Meet my friend Christine, a San Antonio-based hair stylist who is preparing to return to work after nearly two months off. She wasn’t on vacation in Thailand or Costa Rica; her salon was closed as part of shelter-in-place restrictions because of the coronavirus. If you ask her what she did during this time, she’ll tell you that she spent most of it gardening.
Q: What was your thought process through the last few months?
A: When they first announced the salon was going to close, I was really scared. I felt like I was going to panic. I was worried about my bosses because the rent for the salon is really expensive. I worried about how they were going to keep from losing the salon. I was worried about my family–I’m kind of the breadwinner right now. My husband is building a business from the ground up, and he hasn’t really gotten to a place where he can afford to pay himself a salary yet.
Then it was a mix of being worried but also enjoying myself. I know that sounds terrible, but I got to wake up in the morning and drink my coffee and read, and then I’d spend most of the day working in my garden.
Q: Sorry to interrupt, but what type of garden do you have? Vegetables? Flowers?
A: My backyard gets filtered sunlight, so it’s all pretty much ornamental plants along with a few herbs. I have everything from a cactus to plumeria trees to plumbagos.
Q: So no vegetable garden.
A: No. I’d like to have one, but the light just isn’t right in the backyard. We’re talking about putting in a bed in the front, though, especially in light of everything that has happened this year.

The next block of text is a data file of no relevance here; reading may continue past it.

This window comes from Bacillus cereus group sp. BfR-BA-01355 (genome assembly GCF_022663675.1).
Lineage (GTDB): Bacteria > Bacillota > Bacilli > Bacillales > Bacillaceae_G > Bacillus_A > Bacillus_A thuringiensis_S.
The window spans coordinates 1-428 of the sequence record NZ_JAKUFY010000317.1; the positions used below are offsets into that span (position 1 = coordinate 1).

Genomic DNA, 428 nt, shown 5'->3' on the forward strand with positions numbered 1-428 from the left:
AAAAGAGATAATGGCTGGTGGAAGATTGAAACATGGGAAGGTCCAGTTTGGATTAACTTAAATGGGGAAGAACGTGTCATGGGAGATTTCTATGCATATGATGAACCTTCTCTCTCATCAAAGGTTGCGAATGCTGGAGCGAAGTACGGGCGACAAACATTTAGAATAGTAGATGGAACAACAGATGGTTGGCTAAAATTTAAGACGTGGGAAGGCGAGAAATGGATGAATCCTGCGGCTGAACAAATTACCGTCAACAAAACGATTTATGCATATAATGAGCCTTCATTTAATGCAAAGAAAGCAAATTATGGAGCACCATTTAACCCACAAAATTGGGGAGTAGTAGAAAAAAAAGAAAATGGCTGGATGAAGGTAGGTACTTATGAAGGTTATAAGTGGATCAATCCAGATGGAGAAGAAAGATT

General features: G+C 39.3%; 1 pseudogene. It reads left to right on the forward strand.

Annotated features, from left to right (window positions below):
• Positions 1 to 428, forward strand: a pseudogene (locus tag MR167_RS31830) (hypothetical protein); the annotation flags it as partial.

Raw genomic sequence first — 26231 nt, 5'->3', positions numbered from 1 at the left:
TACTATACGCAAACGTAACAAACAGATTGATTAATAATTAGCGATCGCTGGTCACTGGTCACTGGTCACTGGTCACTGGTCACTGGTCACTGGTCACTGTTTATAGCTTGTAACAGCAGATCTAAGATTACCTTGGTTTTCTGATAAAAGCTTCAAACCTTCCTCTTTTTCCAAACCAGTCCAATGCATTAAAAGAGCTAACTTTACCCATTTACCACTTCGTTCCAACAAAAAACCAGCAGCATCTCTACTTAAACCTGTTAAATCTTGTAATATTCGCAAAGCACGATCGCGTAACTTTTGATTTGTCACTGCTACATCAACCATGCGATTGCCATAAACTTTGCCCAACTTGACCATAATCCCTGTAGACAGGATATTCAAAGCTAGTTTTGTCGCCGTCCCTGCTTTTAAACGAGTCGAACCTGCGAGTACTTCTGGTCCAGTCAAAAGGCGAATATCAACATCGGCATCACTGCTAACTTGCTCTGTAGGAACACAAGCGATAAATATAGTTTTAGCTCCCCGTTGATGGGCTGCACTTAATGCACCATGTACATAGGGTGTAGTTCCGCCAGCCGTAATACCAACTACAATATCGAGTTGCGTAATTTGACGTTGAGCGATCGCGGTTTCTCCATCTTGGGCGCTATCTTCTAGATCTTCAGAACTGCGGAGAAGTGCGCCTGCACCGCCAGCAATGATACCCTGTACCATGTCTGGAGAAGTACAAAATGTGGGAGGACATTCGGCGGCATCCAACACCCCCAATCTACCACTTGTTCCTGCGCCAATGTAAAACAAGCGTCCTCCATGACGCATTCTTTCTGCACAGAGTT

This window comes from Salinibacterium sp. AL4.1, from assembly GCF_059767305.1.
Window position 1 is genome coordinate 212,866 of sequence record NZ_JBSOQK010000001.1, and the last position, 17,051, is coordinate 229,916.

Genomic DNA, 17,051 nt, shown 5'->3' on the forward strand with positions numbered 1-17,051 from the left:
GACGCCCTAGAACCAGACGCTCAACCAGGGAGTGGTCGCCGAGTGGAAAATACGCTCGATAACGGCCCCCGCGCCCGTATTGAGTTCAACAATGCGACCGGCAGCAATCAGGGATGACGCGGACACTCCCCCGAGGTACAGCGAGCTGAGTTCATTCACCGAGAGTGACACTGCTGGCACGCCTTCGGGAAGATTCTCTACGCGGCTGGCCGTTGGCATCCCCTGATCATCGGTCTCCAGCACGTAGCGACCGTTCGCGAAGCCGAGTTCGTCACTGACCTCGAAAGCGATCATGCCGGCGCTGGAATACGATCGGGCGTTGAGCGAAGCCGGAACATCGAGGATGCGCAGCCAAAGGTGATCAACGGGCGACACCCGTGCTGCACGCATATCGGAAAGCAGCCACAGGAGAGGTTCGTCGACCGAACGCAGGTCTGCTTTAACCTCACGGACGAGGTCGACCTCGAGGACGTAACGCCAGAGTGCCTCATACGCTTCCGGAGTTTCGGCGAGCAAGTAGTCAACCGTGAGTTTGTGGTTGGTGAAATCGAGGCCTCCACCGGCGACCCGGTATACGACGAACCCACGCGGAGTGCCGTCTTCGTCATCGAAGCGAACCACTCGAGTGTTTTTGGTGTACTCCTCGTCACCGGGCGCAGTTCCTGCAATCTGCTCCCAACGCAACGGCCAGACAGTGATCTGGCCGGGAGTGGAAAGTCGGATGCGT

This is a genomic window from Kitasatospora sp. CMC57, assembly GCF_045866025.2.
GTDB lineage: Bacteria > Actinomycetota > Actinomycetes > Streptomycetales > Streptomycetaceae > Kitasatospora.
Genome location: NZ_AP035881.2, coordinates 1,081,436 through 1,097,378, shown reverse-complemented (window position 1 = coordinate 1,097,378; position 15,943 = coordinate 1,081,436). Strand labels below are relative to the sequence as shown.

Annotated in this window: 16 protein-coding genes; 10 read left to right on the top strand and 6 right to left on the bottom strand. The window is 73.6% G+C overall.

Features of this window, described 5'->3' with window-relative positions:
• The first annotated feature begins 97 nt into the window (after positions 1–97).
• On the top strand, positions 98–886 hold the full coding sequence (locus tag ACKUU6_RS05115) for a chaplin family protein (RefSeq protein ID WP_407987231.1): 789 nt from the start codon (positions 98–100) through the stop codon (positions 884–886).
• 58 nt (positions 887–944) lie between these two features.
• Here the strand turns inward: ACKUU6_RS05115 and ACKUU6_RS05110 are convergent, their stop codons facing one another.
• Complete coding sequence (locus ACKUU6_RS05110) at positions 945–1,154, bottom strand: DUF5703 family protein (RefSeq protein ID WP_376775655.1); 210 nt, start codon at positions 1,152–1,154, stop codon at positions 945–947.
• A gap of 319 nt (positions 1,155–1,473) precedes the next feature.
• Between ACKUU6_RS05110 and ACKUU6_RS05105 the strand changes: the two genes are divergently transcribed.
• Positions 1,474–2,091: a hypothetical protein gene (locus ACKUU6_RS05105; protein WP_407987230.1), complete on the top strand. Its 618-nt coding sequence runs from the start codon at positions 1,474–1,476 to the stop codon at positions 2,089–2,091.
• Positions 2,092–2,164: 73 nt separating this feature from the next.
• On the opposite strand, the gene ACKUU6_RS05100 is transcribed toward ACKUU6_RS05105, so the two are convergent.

Q: Your state of mind sounds pretty reasonable so far.
A: Well I had to stop watching the news all morning like I used to. I’d check it to see what the weather was going to be like and then I’d turn it off. That helped. But mostly it was great to be working in the yard all day. I got a lot of projects done, and it gave me a sense of peace. By the time they told us we were going to go back to work, I didn’t want to go anymore! Obviously I’m grateful to be back at work, but you know what I mean. I could get used to being retired.
Q: What were some of the parts of gardening that really helped you with stress and anxiety?
A: Watching things grow really makes me happy. Every morning I walk through the yard and see what’s new. Are there any new leaves? Any new flowers? During the spring this is so magical. Sometimes I cut flowers and herbs and make an arrangement for the dining room table. When it rains the plants get so happy, so we built a rain barrel to collect some of it. I use that to water plants until it runs out, and then I have to switch to using the garden hose. I want to build a second rain barrel soon. Plants like rain water so much more.
Then, throughout the day, as long as it’s not too hot I like to sit out on the porch and just be in that area. It makes me so happy to be at home with all of my plants. I think I’m just a crazy plant lady.
Q: Any issues with mosquitos?
A: Definitely. I ordered an oscillating outdoor fan for the patio, and it helps when you’re sitting out there. I really hesitate to use pesticides or anything like that.
Q: What are your favorite flowers?
A: It’s so hard to pick one! The roses are doing really great this year. I love cut flowers. The plumbagos are starting to come in now, too. And we had a really good week or two with the jasmine along the back fence. It made the whole yard smell so fragrant.
Q: Any advice to people who may not consider themselves “green thumbs?”
A: Just get some plants and do it. Take out your credit union credit card and buy a plant in a pot if you want to start slowly. Read about the plant that you bought. Water it appropriately and it will probably stay alive. A garden is a wonderful thing to have in your life.